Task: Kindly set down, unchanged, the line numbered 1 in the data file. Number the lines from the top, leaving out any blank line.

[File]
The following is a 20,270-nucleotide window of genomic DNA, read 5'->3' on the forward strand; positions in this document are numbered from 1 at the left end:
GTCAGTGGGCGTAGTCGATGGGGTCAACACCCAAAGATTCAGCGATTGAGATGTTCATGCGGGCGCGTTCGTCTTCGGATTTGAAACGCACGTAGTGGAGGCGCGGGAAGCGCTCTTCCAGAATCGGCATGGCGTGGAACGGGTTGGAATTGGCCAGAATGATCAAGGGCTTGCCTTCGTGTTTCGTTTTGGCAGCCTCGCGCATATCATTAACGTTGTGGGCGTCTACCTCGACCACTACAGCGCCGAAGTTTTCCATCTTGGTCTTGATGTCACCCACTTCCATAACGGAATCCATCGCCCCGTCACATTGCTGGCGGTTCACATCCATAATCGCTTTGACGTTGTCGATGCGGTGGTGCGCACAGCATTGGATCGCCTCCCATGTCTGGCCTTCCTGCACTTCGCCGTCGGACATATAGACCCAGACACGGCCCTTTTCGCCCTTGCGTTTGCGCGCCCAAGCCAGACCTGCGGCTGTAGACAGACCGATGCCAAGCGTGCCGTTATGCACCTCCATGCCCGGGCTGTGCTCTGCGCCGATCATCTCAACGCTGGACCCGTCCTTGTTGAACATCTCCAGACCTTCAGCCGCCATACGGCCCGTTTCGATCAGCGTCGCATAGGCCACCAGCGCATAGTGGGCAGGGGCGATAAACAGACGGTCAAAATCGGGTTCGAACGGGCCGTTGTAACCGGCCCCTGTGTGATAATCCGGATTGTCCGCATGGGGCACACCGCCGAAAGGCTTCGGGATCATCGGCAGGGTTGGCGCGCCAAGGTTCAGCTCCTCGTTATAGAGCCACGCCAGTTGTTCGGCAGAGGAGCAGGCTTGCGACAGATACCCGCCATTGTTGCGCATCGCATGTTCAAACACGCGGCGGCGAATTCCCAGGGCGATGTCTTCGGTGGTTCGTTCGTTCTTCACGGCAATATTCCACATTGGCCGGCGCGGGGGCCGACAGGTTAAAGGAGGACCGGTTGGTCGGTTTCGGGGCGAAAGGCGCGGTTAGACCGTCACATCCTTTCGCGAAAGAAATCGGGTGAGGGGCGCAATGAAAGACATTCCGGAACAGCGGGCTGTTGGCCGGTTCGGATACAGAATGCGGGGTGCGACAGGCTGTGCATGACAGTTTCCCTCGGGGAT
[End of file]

The following is a 20,270-nucleotide window of genomic DNA, read 5'->3' on the forward strand; positions in this document are numbered from 1 at the left end: